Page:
When bound, hormones, proteins, and enzymes are unavailable, and their functions are silenced. Then, what we call total PSA is the measure of bound and free PSA without any distinction.

In a blood test, you typically get two different results: total PSA and free PSA. The proportion of bound PSA can be found by subtracting total minus free PSA (2).

Do I need to have both tests?

In most cases, doctors do not need free PSA levels. However, whether or not you need to have both tests depends on your individual circumstance. As mentioned above, PSA levels increase when you have sex, and after a prostate massage.

You can have many other conditions that increase your PSA levels, including prostatitis. Thus, if your doctor is trying to rule out prostate cancer, PSA is an important measure, but it is not fail-safe. We may detect a higher level of PSA that is not due to prostate cancer but prostatitis.

This can be confirmed by taking a look at the sensitivity and specificity of PSA. This test has more than 90% of specificity, which means that it detects most cases of cancer. But it has very low sensitivity, meaning that even men with low PSA may have prostate cancer.

Moreover, as we age, our PSA levels change dramatically. Thus, we should consider higher baseline levels in older people. If you have an elevated PSA, remember that 75% of people with a high PSA don’t have cancer. But instead of relying on a prostate biopsy to rule out cancer, there are other less invasive ways (1).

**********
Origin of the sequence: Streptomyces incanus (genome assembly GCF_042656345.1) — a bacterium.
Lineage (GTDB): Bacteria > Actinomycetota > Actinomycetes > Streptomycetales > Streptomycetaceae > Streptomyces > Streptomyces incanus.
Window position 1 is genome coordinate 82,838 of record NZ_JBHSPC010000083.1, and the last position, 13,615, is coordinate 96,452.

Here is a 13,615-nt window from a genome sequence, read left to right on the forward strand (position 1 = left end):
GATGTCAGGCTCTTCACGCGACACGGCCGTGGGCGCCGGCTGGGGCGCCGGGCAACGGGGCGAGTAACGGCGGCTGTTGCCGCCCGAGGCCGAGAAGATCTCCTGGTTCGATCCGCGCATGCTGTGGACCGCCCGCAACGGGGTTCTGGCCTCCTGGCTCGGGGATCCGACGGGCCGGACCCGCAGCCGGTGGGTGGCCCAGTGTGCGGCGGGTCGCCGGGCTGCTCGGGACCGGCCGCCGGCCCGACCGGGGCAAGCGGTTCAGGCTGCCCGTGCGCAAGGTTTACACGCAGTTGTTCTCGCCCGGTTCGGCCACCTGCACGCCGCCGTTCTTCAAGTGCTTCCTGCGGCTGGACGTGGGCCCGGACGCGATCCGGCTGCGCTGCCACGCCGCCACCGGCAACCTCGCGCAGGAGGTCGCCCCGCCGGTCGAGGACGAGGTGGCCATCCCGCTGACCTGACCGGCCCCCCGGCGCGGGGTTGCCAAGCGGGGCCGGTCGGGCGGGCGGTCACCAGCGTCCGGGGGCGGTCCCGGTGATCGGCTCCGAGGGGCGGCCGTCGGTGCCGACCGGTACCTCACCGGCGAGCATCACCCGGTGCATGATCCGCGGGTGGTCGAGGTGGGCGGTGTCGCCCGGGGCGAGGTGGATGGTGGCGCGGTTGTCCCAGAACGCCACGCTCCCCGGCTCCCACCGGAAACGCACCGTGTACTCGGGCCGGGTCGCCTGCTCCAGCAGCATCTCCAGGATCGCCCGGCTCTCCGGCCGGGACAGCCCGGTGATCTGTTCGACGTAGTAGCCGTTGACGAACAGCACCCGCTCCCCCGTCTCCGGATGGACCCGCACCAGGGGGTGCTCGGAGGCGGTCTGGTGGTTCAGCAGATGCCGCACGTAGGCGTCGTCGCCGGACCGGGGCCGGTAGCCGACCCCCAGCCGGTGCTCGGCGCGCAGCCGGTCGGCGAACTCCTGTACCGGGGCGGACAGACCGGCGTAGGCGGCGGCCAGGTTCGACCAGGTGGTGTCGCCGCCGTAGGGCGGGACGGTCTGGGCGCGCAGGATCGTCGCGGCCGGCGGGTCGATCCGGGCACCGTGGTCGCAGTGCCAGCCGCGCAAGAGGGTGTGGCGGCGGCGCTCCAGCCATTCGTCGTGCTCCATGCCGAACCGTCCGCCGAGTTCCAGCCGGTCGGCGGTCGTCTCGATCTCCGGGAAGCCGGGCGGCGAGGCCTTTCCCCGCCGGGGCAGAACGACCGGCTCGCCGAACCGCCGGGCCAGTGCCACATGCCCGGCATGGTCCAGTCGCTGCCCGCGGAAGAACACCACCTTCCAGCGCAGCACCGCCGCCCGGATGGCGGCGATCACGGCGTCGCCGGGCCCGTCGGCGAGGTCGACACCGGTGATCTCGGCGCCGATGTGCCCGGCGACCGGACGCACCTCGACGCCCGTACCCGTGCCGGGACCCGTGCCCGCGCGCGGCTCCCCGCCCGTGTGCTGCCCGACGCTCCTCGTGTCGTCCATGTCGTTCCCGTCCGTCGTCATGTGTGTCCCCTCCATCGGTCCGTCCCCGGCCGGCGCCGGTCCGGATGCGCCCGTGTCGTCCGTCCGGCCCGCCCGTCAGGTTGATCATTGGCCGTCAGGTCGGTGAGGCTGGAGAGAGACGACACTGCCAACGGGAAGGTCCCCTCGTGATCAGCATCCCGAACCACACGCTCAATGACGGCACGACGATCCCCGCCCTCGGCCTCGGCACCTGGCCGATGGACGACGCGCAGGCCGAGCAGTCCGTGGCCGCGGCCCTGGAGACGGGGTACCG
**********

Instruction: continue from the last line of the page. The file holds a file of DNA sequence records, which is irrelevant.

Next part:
Some urologists would prefer to run a free PSA test instead of recommending a prostate biopsy. That’s because there are many consequences after a prostate biopsy. For example, you can have bleeding episodes and pain in your urinary tract.

To avoid complications of prostate biopsy, a free PSA is performed first. Using this information, doctors can calculate a PSA ratio by dividing free PSA by the total PSA. A lower proportion of free PSA can be indicative of cancer (3).

This is typically required when the patient has a PSA higher than 4 ng/mL but lower than 10 ng/mL. This has been described as a gray area. When a patient is in this gray area, doctors need more clues before any final diagnosis. In such cases, a free PSA can be an affirmative measure to avoid performing unnecessary biopsies.

What is a normal PSA level

When trying to figure out normal levels of PSA, you may come across outdated information about it. In the past, the PSA test was recommended every year for the early detection of prostate cancer. It was considered that 4 ng/mL was the upper limit of PSA levels.